In March we chatted with Anita Kushwaha, author of Secret Lives of Mothers & Daughters a heart-wrenching novel about three interconnected women, the ties that bind these mothers and daughters and the secrets that can tear them apart. The following is a transcript of a twitter conversation, edited for maximum blog readability. You can interact with the twitter thread here.
WOTS: Welcome to the March chat, Anita! To get us started: what was your inspiration for this story?
Anita Kushwaha: Thank you so much for having me! My inspiration for the book came from wanting to write about arranged marriage, and from there it grew into an exploration of how all relationships come with their own set of constraints.
Question from @ayers_kendra: Which character do you most relate to and why? Which character was the most difficult to write?
AK: I relate most to Mala, but [w]ish I was more like Asha. Asha finds her voice in a way Mala struggles to achieve.
WOTS: Asha, the 18-year old, uses her journal as an outlet and a confidante, writing letters she can never send. Do you use a journal, either personally or as part of your writing process?
AK: Yes! I’ve journaled since I was small, even constructing my own out of old cereal boxes and envelopes. It’s a huge part of my life and creative process. To share that with Asha and have it be one of the ways she expresses herself came naturally #WOTSAuthorChat
WOTS: A young book binder! We seriously hope you have held on to that juvenalia.
WOTS: At least two different characters speak several times of a deep darkness that they can’t give in to, which can be read as feelings of depression. How did you develop the aspect of mental health in this story?
AK: I often write about metal health and the impacts of trauma. Writing about it involves going deep into the characters’ psyche and really trying to get in touch with their most intimate thoughts and feelings. It can be intense at times but part of what I hope to do is inspire empathy, so the costs are worthwhile if I’m able to touch hearts and minds in some way. Asha and Mala both safe mental health challenges with different outcomes based on their circumstances.
WOTS: Is there a particular message, or a question to ponder, that you hope readers have in mind as they close the book?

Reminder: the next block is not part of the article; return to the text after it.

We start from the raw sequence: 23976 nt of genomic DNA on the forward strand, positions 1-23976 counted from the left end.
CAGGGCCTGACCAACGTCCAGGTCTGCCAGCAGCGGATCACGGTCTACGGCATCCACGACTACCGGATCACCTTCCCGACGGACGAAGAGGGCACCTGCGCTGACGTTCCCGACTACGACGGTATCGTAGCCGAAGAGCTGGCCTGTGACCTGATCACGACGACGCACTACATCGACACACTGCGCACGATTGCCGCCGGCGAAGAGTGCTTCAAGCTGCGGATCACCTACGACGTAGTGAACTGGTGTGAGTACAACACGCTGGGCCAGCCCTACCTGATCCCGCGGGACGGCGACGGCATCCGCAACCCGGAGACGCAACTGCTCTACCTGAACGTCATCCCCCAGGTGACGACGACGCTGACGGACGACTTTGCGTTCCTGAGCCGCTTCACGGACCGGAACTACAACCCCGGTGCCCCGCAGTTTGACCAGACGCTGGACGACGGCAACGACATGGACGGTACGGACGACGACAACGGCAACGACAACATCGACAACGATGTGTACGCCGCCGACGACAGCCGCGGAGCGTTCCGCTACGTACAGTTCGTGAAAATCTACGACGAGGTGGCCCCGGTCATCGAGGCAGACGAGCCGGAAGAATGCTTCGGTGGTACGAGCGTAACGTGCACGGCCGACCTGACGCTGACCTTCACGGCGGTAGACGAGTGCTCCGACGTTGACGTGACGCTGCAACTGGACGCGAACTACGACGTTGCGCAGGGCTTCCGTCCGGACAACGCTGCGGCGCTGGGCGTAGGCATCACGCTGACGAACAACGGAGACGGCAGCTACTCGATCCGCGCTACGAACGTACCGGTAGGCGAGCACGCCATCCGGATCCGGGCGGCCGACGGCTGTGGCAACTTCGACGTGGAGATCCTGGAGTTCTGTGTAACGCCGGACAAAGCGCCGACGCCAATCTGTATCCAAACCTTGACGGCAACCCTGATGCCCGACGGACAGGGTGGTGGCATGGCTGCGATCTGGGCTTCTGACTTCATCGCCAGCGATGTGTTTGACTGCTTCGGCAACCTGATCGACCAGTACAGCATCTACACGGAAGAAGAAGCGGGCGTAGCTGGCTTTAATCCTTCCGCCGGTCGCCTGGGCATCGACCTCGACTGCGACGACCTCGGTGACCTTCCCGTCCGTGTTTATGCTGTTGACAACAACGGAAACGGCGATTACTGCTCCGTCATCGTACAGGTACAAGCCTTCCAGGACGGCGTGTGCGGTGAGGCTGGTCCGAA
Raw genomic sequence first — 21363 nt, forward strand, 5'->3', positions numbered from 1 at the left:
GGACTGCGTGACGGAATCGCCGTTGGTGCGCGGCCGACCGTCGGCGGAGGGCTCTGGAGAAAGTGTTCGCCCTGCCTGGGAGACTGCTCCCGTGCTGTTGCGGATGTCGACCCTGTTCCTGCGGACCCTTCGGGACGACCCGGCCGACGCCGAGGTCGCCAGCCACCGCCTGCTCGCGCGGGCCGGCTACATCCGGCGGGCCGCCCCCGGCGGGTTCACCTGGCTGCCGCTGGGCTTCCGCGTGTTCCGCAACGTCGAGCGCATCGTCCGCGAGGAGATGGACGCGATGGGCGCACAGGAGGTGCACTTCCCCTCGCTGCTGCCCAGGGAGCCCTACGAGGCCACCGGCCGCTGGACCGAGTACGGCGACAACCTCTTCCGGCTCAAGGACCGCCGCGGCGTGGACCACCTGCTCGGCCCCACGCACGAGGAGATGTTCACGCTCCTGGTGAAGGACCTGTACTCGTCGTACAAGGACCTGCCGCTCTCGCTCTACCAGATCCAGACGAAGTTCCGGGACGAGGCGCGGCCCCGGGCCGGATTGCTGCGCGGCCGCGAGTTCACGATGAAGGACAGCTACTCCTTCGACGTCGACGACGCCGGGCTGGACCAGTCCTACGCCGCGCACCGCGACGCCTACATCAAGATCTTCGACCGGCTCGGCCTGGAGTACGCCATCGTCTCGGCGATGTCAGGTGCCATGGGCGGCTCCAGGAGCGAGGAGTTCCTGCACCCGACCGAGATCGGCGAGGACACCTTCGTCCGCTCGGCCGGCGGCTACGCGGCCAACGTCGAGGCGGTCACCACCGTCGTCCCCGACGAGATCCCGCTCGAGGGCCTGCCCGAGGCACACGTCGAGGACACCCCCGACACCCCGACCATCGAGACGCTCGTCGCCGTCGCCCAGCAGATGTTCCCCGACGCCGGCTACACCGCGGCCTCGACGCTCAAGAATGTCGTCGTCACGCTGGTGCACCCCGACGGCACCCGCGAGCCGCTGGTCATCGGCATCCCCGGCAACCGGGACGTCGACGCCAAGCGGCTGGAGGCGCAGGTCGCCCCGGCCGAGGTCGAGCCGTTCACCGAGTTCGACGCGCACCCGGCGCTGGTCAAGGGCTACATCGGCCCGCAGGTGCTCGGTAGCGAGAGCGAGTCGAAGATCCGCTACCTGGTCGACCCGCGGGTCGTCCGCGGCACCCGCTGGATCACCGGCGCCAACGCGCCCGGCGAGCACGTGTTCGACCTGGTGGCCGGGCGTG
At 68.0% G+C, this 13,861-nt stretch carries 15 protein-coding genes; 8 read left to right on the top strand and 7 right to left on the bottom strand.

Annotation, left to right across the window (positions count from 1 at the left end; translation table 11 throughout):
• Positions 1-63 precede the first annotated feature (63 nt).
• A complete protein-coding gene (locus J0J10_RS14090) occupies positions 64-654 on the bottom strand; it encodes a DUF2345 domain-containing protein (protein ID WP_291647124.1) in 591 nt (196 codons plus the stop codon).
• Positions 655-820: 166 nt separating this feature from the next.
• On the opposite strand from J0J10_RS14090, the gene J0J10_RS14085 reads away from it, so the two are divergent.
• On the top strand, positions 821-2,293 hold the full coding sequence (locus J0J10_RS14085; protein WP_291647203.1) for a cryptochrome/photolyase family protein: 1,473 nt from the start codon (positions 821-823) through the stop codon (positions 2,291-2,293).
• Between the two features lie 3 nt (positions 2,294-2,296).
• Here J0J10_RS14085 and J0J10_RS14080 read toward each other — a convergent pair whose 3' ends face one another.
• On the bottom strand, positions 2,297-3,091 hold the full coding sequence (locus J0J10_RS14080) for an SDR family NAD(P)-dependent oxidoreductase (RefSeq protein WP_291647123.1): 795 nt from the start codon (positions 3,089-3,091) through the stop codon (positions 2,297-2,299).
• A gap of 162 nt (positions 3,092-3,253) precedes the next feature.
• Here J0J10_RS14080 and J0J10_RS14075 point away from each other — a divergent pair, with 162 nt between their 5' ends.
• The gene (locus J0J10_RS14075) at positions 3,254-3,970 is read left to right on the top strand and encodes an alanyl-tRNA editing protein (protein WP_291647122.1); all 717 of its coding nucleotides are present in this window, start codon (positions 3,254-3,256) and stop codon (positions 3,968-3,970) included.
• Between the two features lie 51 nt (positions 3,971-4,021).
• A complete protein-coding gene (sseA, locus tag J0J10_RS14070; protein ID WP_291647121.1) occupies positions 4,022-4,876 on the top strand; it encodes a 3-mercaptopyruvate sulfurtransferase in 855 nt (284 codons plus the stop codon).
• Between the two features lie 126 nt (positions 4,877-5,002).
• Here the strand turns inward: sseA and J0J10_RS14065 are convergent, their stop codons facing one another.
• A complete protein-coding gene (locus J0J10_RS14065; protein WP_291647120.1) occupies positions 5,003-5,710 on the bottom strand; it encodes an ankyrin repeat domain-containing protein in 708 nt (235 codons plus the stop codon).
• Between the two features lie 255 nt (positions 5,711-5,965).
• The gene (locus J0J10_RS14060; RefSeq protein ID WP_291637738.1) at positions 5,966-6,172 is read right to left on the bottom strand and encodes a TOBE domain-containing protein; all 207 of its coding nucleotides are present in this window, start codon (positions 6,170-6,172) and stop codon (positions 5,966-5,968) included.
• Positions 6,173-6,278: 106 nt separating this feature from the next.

AK: I hope readers leave with a sense of hope. The book is quite an emotional roller coaster at times but I also see it as hopeful, particularly for Asha, who has the support she needs to live a life she chooses.
WOTS: What are some of your writerly habits that keep you on track to finish a project? Does your “past life” as an academic play into them at all?
AK: Haha, I feel like my previous life as a researcher was the ultimate prep school for my life as a writer. The collaborative process of writing a dissertation and getting committee members on board is quite similar to the editorial experiences I’ve had. Which is inspirational in a way and makes me feel like nothing is ever lost, even if our path to writing is far from linear. I love structure, so my writing days often involve a cup of tea and getting a few solid hours in before social media takes over!
WOTS: Advice we could all take, especially right now!
AK: Absolutely! These are trying times indeed.
WOTS: Which authors inspire you? What’s currently in your TBR pile?
AK: Jhumpa Lahiri has a special place in my heart because it was in her writing that I first felt myself reflected in literature… and I was 19 or 20 at the time! Zadie Smith, Margaret Atwood, Esi Edugyan – I always want to know what these writers have to say.
In terms of my TBR, I’m part of an author group called #2020debuts. Lately I’ve been trying to read as many of my fellow authors to help give them a boost during these trying times. I’m also currently re-reading Dual Citizens [by Alix Ohlin].
WOTS: That’s an awesome initiative! We love the support that the book community is giving each other right now (and always).
AK: It’s amazing how people have come together! Hopefully people will turn to books for community and connection
WOTS: And to wrap up, we have to know – what project are you excited to be working on next?
AK: Oh fun! I’m currently working on a sisterhood story that’s more bitter than sweet inspired by The Blind Assassin and Ferrante’s Neapolitan Novels. More secrets and family drama, I guess I can’t get enough, haha. My agent is reading the ms now. So far, so good.
WOTS: That sounds so exciting! Thank you for sharing your thoughts with us today – it’s been great chatting with you.
AK: Thank you again for having me! It was a pleasure chatting with you. I hope everyone keeps safe and healthy!